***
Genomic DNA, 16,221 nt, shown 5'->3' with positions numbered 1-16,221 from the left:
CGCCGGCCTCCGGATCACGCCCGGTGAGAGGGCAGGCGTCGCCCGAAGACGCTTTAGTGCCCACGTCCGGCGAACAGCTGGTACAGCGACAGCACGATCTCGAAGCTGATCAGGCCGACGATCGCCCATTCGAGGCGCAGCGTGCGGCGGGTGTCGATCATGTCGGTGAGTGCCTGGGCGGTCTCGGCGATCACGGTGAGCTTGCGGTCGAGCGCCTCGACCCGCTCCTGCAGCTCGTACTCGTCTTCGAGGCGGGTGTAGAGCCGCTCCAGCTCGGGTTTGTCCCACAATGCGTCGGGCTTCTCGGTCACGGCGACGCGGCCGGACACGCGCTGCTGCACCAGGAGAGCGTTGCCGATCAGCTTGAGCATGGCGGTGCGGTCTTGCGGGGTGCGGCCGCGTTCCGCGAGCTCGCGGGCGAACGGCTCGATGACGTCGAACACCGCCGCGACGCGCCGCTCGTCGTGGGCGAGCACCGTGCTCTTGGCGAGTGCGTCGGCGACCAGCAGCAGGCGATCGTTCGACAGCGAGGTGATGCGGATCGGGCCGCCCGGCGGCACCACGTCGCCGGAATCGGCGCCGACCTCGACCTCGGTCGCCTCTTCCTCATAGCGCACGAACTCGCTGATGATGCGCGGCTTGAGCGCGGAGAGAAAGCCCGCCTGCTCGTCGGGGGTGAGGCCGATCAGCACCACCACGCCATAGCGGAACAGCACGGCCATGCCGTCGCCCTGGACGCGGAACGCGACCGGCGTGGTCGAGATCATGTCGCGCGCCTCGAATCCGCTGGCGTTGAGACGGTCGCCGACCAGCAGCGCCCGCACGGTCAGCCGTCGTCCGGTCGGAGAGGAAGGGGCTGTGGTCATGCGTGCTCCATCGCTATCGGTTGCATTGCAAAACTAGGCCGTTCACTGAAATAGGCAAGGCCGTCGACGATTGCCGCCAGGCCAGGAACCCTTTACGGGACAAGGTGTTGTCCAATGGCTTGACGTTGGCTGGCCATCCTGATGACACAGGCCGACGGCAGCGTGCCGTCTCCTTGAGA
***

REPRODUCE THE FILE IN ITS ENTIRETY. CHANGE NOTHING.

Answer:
Genomic DNA, 16,221 nt, shown 5'->3' with positions numbered 1-16,221 from the left:
CGCCGGCCTCCGGATCACGCCCGGTGAGAGGGCAGGCGTCGCCCGAAGACGCTTTAGTGCCCACGTCCGGCGAACAGCTGGTACAGCGACAGCACGATCTCGAAGCTGATCAGGCCGACGATCGCCCATTCGAGGCGCAGCGTGCGGCGGGTGTCGATCATGTCGGTGAGTGCCTGGGCGGTCTCGGCGATCACGGTGAGCTTGCGGTCGAGCGCCTCGACCCGCTCCTGCAGCTCGTACTCGTCTTCGAGGCGGGTGTAGAGCCGCTCCAGCTCGGGTTTGTCCCACAATGCGTCGGGCTTCTCGGTCACGGCGACGCGGCCGGACACGCGCTGCTGCACCAGGAGAGCGTTGCCGATCAGCTTGAGCATGGCGGTGCGGTCTTGCGGGGTGCGGCCGCGTTCCGCGAGCTCGCGGGCGAACGGCTCGATGACGTCGAACACCGCCGCGACGCGCCGCTCGTCGTGGGCGAGCACCGTGCTCTTGGCGAGTGCGTCGGCGACCAGCAGCAGGCGATCGTTCGACAGCGAGGTGATGCGGATCGGGCCGCCCGGCGGCACCACGTCGCCGGAATCGGCGCCGACCTCGACCTCGGTCGCCTCTTCCTCATAGCGCACGAACTCGCTGATGATGCGCGGCTTGAGCGCGGAGAGAAAGCCCGCCTGCTCGTCGGGGGTGAGGCCGATCAGCACCACCACGCCATAGCGGAACAGCACGGCCATGCCGTCGCCCTGGACGCGGAACGCGACCGGCGTGGTCGAGATCATGTCGCGCGCCTCGAATCCGCTGGCGTTGAGACGGTCGCCGACCAGCAGCGCCCGCACGGTCAGCCGTCGTCCGGTCGGAGAGGAAGGGGCTGTGGTCATGCGTGCTCCATCGCTATCGGTTGCATTGCAAAACTAGGCCGTTCACTGAAATAGGCAAGGCCGTCGACGATTGCCGCCAGGCCAGGAACCCTTTACGGGACAAGGTGTTGTCCAATGGCTTGACGTTGGCTGGCCATCCTGATGACACAGGCCGACGGCAGCGTGCCGTCTCCTTGAGA